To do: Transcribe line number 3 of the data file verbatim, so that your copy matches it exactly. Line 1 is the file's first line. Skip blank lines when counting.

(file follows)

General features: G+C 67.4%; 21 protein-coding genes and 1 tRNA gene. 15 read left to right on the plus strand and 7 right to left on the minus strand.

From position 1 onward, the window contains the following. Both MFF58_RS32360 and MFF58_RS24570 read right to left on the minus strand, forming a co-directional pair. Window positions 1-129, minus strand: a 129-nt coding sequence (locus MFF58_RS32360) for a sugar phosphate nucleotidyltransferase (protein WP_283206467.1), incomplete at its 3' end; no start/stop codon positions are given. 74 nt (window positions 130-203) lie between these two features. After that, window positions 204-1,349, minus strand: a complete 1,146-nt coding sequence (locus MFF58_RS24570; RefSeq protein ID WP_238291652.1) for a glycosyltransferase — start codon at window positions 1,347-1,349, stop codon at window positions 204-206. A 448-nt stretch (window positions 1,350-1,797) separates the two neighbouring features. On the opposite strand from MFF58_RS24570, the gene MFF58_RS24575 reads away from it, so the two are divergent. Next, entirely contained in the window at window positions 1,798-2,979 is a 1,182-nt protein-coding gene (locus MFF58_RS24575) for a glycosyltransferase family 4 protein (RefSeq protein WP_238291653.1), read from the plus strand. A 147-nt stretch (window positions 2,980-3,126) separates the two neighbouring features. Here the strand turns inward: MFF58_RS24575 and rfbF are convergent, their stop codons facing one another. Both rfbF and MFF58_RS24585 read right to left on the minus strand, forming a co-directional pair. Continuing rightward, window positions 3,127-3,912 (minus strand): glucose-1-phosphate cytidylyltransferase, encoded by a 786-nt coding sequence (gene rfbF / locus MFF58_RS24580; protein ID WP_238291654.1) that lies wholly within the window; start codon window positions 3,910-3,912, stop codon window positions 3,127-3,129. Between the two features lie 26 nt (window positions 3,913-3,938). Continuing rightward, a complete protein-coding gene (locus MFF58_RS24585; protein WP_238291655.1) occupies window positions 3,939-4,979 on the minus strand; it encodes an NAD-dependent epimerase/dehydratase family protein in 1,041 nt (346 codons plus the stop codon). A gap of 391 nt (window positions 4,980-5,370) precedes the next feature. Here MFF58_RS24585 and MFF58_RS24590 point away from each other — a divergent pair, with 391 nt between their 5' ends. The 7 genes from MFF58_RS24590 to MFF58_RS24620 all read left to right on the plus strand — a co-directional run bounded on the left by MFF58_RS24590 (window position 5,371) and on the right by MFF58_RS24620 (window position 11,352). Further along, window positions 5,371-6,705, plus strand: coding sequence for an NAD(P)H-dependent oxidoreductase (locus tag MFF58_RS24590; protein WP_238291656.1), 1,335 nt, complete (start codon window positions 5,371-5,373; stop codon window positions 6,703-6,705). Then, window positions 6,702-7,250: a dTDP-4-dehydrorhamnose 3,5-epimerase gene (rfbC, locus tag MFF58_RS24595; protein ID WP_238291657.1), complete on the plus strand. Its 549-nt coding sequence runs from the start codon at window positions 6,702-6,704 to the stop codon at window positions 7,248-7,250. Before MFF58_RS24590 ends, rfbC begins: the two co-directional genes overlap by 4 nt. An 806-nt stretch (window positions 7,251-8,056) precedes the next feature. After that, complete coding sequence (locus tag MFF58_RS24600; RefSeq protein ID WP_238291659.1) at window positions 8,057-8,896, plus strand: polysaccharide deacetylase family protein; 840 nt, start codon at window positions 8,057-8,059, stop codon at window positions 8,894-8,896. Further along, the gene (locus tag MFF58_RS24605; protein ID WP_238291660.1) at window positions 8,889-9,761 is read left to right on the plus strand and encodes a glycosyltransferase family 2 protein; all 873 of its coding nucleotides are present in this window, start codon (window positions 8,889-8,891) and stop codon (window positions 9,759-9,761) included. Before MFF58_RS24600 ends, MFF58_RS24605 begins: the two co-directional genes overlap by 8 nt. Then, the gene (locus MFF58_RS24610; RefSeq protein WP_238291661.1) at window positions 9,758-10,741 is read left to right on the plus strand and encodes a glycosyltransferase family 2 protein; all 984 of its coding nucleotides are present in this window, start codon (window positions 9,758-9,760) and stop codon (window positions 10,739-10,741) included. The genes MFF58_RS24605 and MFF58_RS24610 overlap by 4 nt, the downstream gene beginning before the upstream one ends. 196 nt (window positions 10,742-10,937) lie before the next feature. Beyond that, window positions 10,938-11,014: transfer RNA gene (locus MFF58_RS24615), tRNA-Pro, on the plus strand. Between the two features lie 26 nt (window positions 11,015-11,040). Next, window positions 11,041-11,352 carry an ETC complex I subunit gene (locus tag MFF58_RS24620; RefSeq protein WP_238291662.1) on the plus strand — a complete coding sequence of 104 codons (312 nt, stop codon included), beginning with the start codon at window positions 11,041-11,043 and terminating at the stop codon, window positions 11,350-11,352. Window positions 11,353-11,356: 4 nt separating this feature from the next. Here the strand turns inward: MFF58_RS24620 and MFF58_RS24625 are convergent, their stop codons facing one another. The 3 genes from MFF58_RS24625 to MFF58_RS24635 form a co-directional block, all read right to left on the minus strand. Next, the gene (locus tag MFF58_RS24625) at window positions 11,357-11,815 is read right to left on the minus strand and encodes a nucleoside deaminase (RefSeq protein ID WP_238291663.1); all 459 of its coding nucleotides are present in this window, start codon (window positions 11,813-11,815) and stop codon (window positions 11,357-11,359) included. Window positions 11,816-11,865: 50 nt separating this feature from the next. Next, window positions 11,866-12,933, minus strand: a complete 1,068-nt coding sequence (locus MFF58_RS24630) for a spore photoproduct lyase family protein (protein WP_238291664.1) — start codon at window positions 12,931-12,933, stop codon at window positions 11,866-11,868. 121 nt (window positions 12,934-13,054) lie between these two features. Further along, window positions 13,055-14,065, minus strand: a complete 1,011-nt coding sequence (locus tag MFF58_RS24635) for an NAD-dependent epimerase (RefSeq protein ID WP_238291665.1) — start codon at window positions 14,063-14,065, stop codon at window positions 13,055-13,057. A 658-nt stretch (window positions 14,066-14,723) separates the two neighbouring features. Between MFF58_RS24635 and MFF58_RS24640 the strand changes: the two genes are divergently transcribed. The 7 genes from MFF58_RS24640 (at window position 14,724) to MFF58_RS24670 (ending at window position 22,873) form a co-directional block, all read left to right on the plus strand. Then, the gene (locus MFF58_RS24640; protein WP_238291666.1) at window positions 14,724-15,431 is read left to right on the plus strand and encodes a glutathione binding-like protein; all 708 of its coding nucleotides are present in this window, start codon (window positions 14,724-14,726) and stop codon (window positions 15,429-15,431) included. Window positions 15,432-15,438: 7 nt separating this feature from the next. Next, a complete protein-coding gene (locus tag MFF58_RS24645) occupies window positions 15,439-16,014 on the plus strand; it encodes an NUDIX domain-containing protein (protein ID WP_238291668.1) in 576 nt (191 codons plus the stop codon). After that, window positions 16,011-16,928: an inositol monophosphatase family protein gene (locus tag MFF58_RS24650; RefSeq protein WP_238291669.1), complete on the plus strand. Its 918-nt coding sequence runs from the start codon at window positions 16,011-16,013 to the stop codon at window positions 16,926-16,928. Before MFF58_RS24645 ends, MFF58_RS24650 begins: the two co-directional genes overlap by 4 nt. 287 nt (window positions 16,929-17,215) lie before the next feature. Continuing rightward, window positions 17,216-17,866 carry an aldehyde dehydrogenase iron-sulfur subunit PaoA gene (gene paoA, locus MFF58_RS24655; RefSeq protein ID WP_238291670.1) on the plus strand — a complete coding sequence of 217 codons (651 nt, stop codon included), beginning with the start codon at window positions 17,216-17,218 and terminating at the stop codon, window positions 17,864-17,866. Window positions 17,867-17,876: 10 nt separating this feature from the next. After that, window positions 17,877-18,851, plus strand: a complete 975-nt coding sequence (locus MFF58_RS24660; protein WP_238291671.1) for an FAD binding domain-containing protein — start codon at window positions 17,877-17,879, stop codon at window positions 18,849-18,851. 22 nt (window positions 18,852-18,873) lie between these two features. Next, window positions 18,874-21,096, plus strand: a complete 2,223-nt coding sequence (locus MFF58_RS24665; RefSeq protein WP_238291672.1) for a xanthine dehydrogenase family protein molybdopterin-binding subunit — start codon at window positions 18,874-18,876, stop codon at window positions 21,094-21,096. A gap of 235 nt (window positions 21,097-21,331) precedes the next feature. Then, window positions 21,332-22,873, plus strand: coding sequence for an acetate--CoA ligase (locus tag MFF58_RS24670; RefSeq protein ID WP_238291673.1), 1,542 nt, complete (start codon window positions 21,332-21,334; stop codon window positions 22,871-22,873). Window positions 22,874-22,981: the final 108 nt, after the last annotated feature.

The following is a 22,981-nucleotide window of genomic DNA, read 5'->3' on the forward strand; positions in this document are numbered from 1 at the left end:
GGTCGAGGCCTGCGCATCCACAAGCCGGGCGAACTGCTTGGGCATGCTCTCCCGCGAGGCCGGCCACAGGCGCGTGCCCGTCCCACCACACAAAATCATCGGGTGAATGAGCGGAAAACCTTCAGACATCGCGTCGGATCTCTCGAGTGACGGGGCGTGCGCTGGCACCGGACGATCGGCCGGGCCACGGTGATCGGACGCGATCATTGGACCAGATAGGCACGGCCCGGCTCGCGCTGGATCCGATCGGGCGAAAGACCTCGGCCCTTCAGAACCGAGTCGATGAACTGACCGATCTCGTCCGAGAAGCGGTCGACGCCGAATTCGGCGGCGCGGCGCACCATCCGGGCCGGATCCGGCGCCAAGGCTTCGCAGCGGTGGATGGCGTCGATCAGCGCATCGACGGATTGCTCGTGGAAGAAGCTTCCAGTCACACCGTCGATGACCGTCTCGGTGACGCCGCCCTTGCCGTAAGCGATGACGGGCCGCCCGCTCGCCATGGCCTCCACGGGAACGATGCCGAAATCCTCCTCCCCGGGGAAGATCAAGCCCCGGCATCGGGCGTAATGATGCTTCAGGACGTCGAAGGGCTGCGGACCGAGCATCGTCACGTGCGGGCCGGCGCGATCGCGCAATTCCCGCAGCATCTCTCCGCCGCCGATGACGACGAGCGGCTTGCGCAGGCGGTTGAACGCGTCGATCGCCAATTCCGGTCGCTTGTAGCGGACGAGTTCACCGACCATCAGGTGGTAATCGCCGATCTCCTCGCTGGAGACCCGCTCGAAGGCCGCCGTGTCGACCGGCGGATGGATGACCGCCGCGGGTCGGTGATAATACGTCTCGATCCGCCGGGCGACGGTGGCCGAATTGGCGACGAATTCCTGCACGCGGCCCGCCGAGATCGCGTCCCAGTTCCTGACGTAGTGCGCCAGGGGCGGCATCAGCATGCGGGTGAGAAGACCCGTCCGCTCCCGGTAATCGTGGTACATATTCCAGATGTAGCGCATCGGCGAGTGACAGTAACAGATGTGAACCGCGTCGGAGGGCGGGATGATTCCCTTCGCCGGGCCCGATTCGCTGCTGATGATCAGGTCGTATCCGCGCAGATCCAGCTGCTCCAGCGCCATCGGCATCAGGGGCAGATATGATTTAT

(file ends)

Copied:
The following is a 22,981-nucleotide window of genomic DNA, read 5'->3' on the forward strand; positions in this document are numbered from 1 at the left end: